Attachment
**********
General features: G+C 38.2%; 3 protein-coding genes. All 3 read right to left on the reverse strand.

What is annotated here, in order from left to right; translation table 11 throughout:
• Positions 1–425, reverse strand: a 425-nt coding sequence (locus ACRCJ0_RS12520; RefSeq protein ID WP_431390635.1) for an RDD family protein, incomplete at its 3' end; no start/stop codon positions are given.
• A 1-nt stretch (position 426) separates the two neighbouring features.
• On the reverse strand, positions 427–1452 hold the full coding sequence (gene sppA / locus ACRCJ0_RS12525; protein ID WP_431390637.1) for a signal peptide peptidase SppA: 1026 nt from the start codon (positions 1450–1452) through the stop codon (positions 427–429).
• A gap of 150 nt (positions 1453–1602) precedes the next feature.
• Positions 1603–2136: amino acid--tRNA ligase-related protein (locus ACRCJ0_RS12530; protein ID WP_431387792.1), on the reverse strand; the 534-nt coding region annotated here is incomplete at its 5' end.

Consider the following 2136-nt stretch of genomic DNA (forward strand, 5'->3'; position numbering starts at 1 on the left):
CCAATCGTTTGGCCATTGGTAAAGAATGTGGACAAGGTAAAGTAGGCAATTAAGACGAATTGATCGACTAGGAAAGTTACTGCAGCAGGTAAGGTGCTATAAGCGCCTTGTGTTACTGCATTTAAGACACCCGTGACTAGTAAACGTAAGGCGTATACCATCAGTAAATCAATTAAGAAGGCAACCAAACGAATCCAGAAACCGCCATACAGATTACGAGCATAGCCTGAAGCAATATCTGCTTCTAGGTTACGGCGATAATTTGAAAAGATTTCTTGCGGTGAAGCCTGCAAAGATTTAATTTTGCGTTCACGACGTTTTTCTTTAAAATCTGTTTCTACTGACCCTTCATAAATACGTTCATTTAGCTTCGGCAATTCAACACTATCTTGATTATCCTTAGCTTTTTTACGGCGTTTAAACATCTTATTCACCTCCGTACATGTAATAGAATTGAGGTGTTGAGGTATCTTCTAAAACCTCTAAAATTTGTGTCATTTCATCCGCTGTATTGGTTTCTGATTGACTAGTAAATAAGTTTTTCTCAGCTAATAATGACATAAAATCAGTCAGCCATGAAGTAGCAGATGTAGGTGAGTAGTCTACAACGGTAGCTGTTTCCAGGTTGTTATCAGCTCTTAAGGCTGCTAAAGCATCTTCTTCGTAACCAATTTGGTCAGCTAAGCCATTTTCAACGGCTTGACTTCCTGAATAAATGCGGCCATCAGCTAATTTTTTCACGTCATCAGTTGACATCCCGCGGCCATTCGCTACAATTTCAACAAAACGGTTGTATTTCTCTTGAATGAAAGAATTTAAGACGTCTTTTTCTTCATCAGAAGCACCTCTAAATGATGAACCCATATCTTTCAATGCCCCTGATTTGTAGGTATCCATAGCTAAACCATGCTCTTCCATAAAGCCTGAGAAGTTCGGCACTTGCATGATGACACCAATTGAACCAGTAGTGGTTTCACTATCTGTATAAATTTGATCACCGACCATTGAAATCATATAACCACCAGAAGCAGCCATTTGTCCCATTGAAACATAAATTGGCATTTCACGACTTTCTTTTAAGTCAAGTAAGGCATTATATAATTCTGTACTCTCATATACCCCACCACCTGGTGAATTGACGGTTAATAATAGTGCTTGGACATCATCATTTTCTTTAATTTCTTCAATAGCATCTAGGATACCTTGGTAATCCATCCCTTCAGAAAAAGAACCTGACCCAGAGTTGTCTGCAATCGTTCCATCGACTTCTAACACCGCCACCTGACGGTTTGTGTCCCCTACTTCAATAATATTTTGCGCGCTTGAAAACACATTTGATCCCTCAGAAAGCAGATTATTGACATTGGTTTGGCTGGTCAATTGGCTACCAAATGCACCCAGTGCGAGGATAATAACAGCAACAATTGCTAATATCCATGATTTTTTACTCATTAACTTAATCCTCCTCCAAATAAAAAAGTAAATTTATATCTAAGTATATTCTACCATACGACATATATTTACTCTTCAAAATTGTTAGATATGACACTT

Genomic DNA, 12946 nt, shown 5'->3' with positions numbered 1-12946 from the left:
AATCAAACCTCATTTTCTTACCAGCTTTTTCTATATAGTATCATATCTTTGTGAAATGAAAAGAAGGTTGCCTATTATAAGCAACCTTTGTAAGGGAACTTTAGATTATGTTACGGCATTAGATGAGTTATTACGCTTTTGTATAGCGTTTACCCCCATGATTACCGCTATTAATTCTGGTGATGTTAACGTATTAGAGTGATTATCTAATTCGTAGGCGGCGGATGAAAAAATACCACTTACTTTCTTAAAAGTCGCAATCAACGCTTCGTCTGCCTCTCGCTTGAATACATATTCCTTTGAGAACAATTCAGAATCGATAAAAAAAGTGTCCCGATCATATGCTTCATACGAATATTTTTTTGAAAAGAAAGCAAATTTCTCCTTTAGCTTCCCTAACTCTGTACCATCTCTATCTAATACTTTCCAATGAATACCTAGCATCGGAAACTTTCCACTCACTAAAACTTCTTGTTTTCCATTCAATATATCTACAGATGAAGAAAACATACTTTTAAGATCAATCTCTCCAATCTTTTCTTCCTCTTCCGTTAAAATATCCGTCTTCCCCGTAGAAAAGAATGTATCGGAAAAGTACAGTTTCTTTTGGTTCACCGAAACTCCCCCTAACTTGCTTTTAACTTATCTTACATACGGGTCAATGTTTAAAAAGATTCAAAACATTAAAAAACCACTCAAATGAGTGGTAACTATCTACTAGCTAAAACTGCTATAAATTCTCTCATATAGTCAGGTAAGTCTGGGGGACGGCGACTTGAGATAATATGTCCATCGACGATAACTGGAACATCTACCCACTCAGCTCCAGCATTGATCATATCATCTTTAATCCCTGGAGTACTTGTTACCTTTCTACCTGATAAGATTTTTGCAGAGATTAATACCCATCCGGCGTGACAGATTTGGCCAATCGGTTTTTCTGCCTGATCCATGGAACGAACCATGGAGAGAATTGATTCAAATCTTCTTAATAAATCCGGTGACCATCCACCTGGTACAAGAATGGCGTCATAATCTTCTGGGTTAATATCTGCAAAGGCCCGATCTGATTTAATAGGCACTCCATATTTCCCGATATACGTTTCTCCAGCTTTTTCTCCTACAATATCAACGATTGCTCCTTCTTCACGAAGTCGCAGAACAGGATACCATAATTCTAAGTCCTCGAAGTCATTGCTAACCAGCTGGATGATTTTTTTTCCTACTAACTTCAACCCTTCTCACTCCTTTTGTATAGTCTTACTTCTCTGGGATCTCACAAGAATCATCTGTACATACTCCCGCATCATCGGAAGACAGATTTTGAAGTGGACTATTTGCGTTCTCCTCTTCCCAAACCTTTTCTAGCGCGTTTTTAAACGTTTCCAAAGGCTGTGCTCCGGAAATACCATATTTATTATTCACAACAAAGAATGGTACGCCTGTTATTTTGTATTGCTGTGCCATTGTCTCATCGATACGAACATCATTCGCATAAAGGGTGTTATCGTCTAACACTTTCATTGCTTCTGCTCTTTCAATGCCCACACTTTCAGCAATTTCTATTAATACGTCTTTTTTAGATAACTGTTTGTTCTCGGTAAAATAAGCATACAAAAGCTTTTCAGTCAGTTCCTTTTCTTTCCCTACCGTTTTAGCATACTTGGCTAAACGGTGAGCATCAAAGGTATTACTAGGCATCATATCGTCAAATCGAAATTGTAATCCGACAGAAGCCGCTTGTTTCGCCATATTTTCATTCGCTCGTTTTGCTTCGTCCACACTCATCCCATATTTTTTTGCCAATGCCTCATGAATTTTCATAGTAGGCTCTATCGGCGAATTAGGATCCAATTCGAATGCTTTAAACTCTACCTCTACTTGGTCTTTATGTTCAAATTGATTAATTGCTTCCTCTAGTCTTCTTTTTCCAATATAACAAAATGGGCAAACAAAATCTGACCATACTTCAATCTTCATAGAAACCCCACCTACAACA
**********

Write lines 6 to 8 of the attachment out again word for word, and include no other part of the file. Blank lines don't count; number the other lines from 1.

• A gap of 150 nt (positions 1453–1602) precedes the next feature.
• Positions 1603–2136: amino acid--tRNA ligase-related protein (locus ACRCJ0_RS12530; protein ID WP_431387792.1), on the reverse strand; the 534-nt coding region annotated here is incomplete at its 5' end.

Consider the following 2136-nt stretch of genomic DNA (forward strand, 5'->3'; position numbering starts at 1 on the left):